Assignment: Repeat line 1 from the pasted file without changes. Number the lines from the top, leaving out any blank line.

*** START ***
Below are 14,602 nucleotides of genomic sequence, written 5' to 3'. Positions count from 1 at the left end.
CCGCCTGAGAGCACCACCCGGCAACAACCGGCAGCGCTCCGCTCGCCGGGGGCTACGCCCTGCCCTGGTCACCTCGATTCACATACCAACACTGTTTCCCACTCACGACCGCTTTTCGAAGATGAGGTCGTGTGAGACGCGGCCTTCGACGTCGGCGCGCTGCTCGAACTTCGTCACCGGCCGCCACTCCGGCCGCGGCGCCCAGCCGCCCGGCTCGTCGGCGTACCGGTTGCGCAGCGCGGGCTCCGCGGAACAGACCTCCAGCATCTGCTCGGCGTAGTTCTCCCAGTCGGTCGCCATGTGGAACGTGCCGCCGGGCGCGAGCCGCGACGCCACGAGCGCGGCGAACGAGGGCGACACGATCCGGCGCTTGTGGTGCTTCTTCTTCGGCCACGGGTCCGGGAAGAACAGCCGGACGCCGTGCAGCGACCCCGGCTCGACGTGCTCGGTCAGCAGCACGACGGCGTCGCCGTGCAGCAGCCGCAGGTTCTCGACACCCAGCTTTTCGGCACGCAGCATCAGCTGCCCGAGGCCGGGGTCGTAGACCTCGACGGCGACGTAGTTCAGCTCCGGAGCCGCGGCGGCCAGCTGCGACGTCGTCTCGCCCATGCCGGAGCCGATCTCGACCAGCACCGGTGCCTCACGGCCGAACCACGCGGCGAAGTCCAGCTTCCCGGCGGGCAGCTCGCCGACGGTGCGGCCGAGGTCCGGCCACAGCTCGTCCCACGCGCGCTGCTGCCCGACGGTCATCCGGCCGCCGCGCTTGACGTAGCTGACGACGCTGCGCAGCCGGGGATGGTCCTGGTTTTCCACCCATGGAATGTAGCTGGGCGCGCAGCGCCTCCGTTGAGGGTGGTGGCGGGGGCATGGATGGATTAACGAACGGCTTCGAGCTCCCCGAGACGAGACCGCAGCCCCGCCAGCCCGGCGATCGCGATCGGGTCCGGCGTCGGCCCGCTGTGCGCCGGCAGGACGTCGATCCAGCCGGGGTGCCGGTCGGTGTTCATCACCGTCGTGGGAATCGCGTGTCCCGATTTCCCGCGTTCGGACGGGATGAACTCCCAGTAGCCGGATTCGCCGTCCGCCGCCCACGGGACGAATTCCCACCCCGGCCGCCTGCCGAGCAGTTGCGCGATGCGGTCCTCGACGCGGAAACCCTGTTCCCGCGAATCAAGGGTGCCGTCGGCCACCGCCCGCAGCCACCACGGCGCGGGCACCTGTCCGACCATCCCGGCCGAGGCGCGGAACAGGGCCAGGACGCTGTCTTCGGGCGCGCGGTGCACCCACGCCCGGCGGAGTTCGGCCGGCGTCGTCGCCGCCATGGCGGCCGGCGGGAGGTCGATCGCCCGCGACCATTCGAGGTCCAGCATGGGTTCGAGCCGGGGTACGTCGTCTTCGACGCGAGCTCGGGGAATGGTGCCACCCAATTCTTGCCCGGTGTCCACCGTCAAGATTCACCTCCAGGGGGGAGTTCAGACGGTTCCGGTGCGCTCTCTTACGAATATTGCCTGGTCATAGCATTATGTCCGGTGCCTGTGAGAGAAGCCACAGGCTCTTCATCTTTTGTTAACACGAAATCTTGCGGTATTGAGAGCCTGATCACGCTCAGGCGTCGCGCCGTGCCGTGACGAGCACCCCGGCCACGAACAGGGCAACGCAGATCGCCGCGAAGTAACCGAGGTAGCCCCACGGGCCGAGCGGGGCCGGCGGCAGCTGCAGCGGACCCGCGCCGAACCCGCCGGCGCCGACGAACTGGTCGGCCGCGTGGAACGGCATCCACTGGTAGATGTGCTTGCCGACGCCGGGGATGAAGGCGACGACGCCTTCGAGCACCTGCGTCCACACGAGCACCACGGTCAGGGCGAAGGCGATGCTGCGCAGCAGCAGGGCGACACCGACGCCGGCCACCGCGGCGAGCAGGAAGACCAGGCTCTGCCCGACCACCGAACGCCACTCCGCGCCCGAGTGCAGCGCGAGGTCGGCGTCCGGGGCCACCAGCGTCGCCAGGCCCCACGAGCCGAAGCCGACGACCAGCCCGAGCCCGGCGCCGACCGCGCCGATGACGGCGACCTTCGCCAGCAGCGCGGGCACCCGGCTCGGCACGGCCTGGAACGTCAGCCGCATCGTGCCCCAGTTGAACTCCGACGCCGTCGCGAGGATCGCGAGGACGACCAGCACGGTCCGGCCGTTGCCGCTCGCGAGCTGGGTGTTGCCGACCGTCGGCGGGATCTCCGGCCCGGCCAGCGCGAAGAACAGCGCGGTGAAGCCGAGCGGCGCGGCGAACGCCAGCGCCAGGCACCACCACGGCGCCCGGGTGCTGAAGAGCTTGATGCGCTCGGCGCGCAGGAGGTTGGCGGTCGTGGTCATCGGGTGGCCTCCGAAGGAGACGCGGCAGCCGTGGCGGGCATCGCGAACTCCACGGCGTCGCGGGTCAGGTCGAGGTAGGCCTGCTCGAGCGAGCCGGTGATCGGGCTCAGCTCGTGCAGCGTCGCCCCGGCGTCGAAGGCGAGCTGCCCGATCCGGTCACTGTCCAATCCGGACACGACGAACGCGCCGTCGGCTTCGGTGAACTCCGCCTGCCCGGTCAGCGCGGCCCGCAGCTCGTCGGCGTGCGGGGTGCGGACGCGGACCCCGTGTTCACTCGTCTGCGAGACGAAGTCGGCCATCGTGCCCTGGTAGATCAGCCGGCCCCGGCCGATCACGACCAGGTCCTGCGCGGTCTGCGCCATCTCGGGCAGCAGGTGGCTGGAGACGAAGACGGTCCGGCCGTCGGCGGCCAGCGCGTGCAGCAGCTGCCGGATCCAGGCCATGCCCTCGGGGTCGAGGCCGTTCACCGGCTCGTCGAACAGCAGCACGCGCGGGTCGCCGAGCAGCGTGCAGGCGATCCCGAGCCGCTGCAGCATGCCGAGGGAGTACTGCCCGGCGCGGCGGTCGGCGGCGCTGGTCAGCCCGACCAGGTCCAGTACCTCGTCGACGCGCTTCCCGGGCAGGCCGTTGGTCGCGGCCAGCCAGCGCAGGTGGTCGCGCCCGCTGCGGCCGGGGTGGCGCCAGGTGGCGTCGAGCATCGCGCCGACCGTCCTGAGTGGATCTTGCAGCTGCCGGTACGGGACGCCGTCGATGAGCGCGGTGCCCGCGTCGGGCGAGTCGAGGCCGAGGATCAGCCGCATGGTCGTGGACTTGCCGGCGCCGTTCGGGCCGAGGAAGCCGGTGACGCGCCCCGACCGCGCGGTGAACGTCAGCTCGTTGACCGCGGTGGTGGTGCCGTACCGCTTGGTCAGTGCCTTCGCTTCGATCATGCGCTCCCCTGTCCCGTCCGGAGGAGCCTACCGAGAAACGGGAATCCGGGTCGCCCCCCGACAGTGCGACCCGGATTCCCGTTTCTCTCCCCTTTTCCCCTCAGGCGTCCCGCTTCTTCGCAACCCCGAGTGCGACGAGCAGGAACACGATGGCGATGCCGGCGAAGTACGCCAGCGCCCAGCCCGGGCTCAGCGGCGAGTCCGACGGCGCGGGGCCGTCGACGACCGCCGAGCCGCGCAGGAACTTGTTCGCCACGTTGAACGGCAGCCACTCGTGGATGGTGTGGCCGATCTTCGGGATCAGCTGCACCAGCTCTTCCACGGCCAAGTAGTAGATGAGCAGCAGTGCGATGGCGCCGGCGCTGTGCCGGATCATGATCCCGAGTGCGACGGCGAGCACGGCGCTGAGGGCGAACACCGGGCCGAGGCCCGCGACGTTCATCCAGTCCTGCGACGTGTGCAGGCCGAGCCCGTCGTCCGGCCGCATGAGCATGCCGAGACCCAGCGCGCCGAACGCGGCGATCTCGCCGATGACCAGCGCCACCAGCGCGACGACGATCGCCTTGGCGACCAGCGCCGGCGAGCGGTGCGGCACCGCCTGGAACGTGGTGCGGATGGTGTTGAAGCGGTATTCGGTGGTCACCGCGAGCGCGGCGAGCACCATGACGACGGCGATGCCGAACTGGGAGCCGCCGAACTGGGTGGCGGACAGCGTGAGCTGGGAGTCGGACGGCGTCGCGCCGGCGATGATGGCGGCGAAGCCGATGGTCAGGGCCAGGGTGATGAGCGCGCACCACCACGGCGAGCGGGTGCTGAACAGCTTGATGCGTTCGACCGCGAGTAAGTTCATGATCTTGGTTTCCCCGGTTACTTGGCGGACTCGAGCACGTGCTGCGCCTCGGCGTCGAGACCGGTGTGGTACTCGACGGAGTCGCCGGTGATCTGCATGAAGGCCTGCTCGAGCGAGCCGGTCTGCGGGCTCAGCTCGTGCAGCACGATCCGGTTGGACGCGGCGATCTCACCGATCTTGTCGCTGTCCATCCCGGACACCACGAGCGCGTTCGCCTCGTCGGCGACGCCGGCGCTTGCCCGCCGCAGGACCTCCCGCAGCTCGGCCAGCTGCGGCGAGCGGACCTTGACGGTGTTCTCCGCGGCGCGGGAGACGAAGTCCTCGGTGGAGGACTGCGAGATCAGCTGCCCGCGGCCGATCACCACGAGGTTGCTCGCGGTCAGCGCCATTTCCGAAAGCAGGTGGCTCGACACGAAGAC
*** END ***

Below are 14,602 nucleotides of genomic sequence, written 5' to 3'. Positions count from 1 at the left end.